Thomas Point Shoal Lighthouse (MD) unveiled on National Lighthouse Day
It’s only fitting that on August 7, the day the nation celebrates its lighthouses, residents of Annapolis, Maryland, gathered to celebrate a big honor for their own beacon — the last-of-its-kind Thomas Point Shoal Lighthouse. On National Lighthouse Day, Thomas Point’s limited-edition U.S. Postal Service stamp was unveiled.
Thomas Point Light, a National Historic Landmark, surely deserves the recognition, but getting your own stamp is a competitive process.
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Historic marker highlights Deltaville lighthouse’s role in slavery escape (VA)
Before Abraham Lincoln’s Emancipation Proclamation on January 1, 1863, that freed southern slaves, Stingray Point Lighthouse was used as a safe haven for emancipation of a few enslaved people from Virginia.
The Virginia Department of Historic Resources (VDHR) in July erected a state historic road sign in Deltaville to recognize six African Americans who “self emancipated” in 1861 by hiding in the abandon Stingray Point Lighthouse.
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Block Island Southeast Lighthouse (RI) reopens its doors to the public after 28 years
Through storms, shipwrecks, foggy weather, eroding bluffs and massive renovations including moving the whole structure, the Southeast Lighthouse has remained a popular destination on Block Island, drawing thousands of visitors annually to tour the tower and the grounds.
Restoration began on the outside of the building in 2003. The interior of the lighthouse remained closed after its 1993 move, however, with only the tower open for touring. The Southeast Lighthouse Foundation undertook restoration efforts on the interior of the lighthouse, completing the restoration of one half of the keeper’s duplex cottage, which is now open to the public for the first time in 28 years.
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Last lighthouse keeper’s daughter visits Cheboygan (MI)
Joyce Land Dilworth, now 87, slept in her childhood bedroom again when she came to visit Cheboygan’s Front Range Lighthouse at the end of July. Dilworth, daughter of Cheboygan’s last lighthouse keeper, Clarence Land, was 10 years old when her family first moved to the Front Range in 1944.
“I never imagined I’d be back in my childhood bedroom again,” she said. “It’s the same — only different.”
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Burnt Island Lighthouse (ME) to celebrate 200 years
This year, the Burnt Island lighthouse, Maine’s second-oldest lighthouse, is marking its 200th year. The nonprofit Keepers of Burnt Island Light, after four years of fundraising will hold a gala event on August 19 showcasing the lighthouse’s restoration, keeper’s dwelling and outbuildings.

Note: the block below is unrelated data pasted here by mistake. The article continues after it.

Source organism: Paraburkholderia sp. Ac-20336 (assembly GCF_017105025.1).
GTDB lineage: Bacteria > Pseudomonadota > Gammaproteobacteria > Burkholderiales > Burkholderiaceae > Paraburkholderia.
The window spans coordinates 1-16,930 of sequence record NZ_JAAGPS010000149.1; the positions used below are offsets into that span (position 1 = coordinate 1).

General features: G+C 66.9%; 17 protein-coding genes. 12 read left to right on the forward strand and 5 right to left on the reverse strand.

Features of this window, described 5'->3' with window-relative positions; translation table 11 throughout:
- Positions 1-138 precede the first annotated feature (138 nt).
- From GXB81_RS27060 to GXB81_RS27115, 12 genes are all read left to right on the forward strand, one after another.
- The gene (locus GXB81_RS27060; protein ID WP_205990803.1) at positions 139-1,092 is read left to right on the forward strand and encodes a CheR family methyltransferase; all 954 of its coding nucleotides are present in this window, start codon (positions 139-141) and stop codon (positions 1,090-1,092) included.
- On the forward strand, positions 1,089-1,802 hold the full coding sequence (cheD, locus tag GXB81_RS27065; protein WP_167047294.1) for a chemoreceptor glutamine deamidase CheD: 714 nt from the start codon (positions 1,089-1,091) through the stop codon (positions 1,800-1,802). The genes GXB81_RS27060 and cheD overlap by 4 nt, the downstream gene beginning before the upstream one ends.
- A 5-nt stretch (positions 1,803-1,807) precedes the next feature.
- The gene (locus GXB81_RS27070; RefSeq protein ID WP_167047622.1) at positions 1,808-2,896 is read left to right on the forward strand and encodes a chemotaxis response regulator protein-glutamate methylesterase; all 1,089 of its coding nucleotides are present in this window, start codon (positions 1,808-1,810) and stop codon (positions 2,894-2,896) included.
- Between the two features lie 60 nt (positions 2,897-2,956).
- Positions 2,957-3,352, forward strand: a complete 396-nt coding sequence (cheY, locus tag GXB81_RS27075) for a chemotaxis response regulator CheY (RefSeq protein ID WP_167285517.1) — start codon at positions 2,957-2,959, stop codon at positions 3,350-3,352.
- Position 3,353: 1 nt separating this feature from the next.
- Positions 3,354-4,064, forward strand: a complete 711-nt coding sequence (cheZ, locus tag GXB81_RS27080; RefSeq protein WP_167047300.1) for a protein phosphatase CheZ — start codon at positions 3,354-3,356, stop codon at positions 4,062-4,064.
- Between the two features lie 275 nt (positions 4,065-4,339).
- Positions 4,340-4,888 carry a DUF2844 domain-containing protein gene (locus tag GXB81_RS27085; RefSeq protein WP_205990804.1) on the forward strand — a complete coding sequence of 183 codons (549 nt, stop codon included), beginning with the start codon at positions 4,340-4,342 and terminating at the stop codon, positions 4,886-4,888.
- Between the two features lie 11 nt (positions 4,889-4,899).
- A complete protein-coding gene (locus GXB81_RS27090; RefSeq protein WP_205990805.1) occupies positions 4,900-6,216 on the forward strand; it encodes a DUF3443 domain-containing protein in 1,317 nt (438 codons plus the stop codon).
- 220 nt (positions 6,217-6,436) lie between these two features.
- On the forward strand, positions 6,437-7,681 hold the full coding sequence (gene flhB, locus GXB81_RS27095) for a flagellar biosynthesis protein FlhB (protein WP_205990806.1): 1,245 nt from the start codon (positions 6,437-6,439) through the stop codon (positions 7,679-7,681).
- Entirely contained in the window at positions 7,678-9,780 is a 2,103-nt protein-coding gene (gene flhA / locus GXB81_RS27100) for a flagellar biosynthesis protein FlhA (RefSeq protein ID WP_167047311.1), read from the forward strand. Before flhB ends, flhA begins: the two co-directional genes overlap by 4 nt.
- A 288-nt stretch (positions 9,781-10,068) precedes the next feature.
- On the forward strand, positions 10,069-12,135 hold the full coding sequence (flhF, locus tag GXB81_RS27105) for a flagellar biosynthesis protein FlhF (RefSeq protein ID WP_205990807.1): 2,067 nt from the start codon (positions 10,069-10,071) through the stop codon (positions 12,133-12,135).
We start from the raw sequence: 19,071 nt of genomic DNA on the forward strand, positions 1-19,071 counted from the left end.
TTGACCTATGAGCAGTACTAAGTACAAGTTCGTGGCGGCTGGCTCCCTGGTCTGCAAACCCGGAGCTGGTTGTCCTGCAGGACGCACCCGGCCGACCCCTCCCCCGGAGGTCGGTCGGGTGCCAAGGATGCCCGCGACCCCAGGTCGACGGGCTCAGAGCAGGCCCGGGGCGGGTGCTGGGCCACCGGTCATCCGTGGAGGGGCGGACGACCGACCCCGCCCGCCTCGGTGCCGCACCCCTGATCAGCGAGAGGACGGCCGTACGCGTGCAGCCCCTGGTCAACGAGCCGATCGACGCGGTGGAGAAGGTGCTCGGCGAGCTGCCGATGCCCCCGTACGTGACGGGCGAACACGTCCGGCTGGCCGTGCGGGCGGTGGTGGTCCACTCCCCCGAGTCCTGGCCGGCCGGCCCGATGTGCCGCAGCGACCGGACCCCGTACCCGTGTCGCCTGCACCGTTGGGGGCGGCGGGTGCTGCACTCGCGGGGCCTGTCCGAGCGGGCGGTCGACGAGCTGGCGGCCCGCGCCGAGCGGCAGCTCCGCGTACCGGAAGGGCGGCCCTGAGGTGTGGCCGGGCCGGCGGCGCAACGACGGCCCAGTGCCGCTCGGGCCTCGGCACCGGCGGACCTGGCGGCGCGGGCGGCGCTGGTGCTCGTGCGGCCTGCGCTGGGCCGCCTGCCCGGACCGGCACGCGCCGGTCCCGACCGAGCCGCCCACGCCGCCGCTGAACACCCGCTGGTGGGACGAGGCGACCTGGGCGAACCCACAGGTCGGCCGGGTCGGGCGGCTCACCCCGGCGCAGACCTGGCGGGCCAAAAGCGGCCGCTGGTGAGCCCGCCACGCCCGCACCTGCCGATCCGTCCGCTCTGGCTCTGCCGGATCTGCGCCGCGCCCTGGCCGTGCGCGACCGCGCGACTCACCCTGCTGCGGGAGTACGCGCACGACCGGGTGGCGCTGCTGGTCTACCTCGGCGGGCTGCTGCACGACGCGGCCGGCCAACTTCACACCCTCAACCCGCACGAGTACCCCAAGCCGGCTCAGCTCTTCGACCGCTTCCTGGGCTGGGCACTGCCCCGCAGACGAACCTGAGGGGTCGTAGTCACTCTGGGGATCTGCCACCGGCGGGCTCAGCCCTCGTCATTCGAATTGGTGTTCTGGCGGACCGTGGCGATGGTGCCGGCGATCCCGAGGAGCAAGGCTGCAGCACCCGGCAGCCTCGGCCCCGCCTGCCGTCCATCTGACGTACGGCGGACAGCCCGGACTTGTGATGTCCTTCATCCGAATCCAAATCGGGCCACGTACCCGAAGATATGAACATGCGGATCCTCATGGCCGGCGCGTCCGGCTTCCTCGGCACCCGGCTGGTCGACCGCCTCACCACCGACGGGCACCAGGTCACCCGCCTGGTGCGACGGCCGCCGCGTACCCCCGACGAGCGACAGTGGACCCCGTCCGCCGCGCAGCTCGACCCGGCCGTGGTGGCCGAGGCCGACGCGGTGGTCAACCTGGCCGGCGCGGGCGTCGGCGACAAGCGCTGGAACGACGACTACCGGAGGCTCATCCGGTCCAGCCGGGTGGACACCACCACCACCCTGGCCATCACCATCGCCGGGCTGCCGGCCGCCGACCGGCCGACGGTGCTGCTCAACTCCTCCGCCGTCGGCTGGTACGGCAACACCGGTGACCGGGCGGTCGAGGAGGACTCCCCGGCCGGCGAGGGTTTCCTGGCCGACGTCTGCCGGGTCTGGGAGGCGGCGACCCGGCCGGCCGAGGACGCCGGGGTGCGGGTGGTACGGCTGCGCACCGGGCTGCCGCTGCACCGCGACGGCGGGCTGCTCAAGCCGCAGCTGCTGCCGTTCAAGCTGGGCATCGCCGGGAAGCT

Burnt Island Light is owned by the Maine Department of Marine Resources, which also maintains the five-acre Burnt Island as an educational and recreational facility for the public. The island is offshore from Boothbay Harbor and Southport.
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Grand Traverse Lighthouse (MI) Hosting Annual Lobster Fest
The 16th Annual Lobster Fest Fundraiser at the Grand Traverse Lighthouse in Northport will be held on Saturday, August 14 from 5–8 p.m. (in-person and takeout options).
Dinner options include fresh Maine lobster or filet mignon, plus boiled redskin potatoes, corn on the cob, rolls, coleslaw, a cherry dessert, coffee, lemonade, beer and wine. Two seatings are set for 5 p.m. and 6:30 p.m. Takeout/curbside service is at 5:45 p.m. Tickets cost $75, and there are only 200 tickets available.
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Sheringham Point Lighthouse (BC, Canada) funding for upgrades
Sheringham Point Lighthouse, a key historical landmark in Shirley, is receiving funds from the Island Coastal Economic Trust (ICET)’s DIVERSIFY Capital and Innovation Program to improve its visitor experience and reach by adding historical elements, interpretive information and access improvements.
Led by the Sheringham Point Lighthouse Preservation Society (SPLPS), enhancements to the public use site will help transform a devolved National Heritage Lighthouse into a vibrant tourism asset. The year-round amenity, located in the area known as the “Graveyard of the Pacific”, has attracted 25,000 sightseers annually over the past three years. Increased use has highlighted the need and opportunity to capitalize on this more than century-old structure.
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Dover (NH) library to present virtual talk about New England lighthouses
Join Dover Public Library and historian Jeremy D’Entremont on Tuesday, August 24 at 6:30 p.m. for a virtual presentation on “New England Lighthouses and the People Who Kept Them.”
Everyone knows that there’s something about lighthouses that gives them broad appeal, but their vital role in history and culture is little appreciated. Early America was built on maritime economy, and lighthouses were part of the system that made that possible. Due to automation, traditional lighthouse keeping is a way of life that has faded into the past. D’Entremont tells the history of New England’s historic and picturesque lighthouses primarily focusing on the colorful and dramatic stories of lighthouse keepers and their families.
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Jeremy D’Entremont is the author of more than 20 books and hundreds of articles on lighthouses and maritime history. He is the president and historian for the American Lighthouse Foundation and founder of Friends of Portsmouth Harbor Lighthouses, and he has lectured and narrated cruises throughout the Northeast and in other regions. He is also the producer and host of the U.S. Lighthouse Society podcast, “Light Hearted.” He can be emailed at Jeremy@uslhs.org